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dc.contributor.authorLubin, Melissa Mayburyen_US
dc.date.accessioned2013-05-07T08:00:29Z
dc.date.available2013-05-07T08:00:29Z
dc.date.issued2013-05-06en_US
dc.identifier.othervt_gsexam:710en_US
dc.identifier.urihttp://hdl.handle.net/10919/22017
dc.description.abstractCoaching is an actionable way for adults to learn. For purposes of this study, learning was conceptualized  by UNESCO\'s five pillars of learning to know, do, live together, be, and learning to transform oneself and society. The practice of coaching was defined as a social enterprise where, through a process of inquiry and reflection, coaches help coachees achieve their personal and professional goals through learning, self-awareness and behavior change.
As an application of learning for adults, coaching may be considered a reflection of andragogy "the art and science of helping adults learn" a la Knowles. The following questions guided the inquiry:
1.    To what extent is there a relationship between andragogy in practice and coaching in practice as demonstrated by coaches?
2.    Specifically, which principles and processes of andragogy are reflected in the practice of coaching?
3.    What are the best practices of coaches who use andragogy in their practice?

Using a mixed method, sequential explanatory strategy, business and life coaches were surveyed, with follow-up interviews to high scorers, to see which principles and processes of andragogy informed their coaching practices. An instrument, originally developed by Henschke (1989) for teachers, was modified for use with coaches, and measured the extent to which coaches used the philosophy of andragogy in their practices. Knowles\' six principles and eight processes of andragogy formed the operational framework. Findings indicated that 98% of the coaches reported using andragogy on an average or above basis, with 48% of the group at above average or high above average levels. Andragogical elements of empathy, trust and accommodating coachee uniqueness were revealed at above average or high above average levels. Of those interviewed, 100% of the coaches reported using the principles and processes of andragogy in their practices. Based on their stories, best practices (88) for engaging andragogy in the practice of coaching were developed. The overarching themes from the study were: Andragogy is a way of being in coaching; the processes of andragogy go beyond the context of coaching; and an emergence of a conceptual framework that embraced the pillars of learning, andragogy and the practice of coaching.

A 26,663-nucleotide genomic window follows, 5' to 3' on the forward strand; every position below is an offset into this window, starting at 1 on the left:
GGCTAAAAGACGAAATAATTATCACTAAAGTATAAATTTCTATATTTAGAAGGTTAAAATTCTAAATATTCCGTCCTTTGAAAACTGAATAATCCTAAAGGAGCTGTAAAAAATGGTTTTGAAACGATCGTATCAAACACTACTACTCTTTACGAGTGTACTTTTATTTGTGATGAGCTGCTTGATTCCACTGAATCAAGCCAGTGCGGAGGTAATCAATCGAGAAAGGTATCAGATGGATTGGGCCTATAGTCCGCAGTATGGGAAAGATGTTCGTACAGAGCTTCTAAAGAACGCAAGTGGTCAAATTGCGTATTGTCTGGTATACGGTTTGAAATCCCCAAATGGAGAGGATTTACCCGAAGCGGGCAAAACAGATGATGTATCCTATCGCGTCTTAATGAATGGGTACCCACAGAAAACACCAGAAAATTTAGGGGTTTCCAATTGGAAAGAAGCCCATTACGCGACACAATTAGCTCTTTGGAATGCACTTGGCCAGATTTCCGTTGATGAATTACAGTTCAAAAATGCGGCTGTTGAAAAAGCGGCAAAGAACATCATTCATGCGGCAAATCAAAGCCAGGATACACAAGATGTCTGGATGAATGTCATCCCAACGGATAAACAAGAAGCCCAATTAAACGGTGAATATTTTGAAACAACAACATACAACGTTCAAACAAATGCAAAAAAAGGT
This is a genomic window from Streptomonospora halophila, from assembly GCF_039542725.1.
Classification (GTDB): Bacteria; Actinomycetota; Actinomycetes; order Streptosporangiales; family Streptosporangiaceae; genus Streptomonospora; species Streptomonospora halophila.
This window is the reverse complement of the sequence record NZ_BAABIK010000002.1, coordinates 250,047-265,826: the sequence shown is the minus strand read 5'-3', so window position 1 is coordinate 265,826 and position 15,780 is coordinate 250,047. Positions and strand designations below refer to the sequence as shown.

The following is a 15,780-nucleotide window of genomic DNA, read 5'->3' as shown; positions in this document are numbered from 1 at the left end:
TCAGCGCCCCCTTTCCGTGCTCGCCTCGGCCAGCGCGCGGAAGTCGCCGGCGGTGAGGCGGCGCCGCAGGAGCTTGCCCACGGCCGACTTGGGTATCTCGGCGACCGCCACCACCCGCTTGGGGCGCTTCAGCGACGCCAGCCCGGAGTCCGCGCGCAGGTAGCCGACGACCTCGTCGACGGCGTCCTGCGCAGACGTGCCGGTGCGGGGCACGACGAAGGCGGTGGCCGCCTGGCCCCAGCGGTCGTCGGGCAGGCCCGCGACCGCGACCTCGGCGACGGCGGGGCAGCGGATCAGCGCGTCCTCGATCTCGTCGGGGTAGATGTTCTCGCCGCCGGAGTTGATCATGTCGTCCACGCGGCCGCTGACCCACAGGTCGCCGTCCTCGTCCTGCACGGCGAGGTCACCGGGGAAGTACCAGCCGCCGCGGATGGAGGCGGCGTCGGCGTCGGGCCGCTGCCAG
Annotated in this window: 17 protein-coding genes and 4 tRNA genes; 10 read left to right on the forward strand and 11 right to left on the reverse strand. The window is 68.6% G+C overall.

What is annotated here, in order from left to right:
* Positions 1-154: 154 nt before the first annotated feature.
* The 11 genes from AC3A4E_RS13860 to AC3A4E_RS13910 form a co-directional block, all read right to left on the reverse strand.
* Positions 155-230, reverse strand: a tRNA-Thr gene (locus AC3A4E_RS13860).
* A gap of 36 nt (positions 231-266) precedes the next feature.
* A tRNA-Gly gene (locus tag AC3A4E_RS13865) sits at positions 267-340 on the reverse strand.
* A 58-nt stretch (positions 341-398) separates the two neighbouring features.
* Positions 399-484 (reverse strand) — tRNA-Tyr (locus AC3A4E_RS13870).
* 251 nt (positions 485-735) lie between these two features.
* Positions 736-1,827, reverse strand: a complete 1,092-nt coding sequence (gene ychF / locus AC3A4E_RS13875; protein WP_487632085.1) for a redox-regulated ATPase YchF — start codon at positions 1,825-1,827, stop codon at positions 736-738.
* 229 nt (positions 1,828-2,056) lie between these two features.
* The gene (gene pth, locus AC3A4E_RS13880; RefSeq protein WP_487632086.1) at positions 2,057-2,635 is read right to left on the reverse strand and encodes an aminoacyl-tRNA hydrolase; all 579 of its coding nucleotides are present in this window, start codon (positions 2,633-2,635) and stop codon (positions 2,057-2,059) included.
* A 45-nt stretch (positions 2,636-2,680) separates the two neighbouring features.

en_US
dc.format.mediumETDen_US
dc.publisherVirginia Techen_US
dc.rightsThis Item is protected by copyright and/or related rights. Some uses of this Item may be deemed fair and permitted by law even without permission from the rights holder(s), or the rights holder(s) may have licensed the work for use under certain conditions. For other uses you need to obtain permission from the rights holder(s).en_US
dc.subject21st century learningen_US
dc.subjectadult learningen_US
dc.subjectadult developmenten_US
dc.subjectandragogyen_US
dc.subjectapplied learningen_US
dc.subjectbest practicesen_US
dc.subjectbusiness coachen_US
dc.subjectcoach deven_US
dc.titleCoaching the Adult Learner: A Framework for Engaging the Principles and Processes of Andragogy for Best Practices in Coachingen_US
dc.typeDissertationen_US
dc.contributor.departmentHuman Developmenten_US
dc.description.degreePh. D.en_US
thesis.degree.namePh. D.en_US
thesis.degree.leveldoctoralen_US
thesis.degree.grantorVirginia Polytechnic Institute and State Universityen_US
thesis.degree.disciplineHuman Developmenten_US
dc.contributor.committeechairRenard, Paul D.en_US
dc.contributor.committeechairBoucouvalas, Marcieen_US
dc.contributor.committeememberHenschke, John A.en_US
dc.contributor.committeememberLambur, Michael T.en_US


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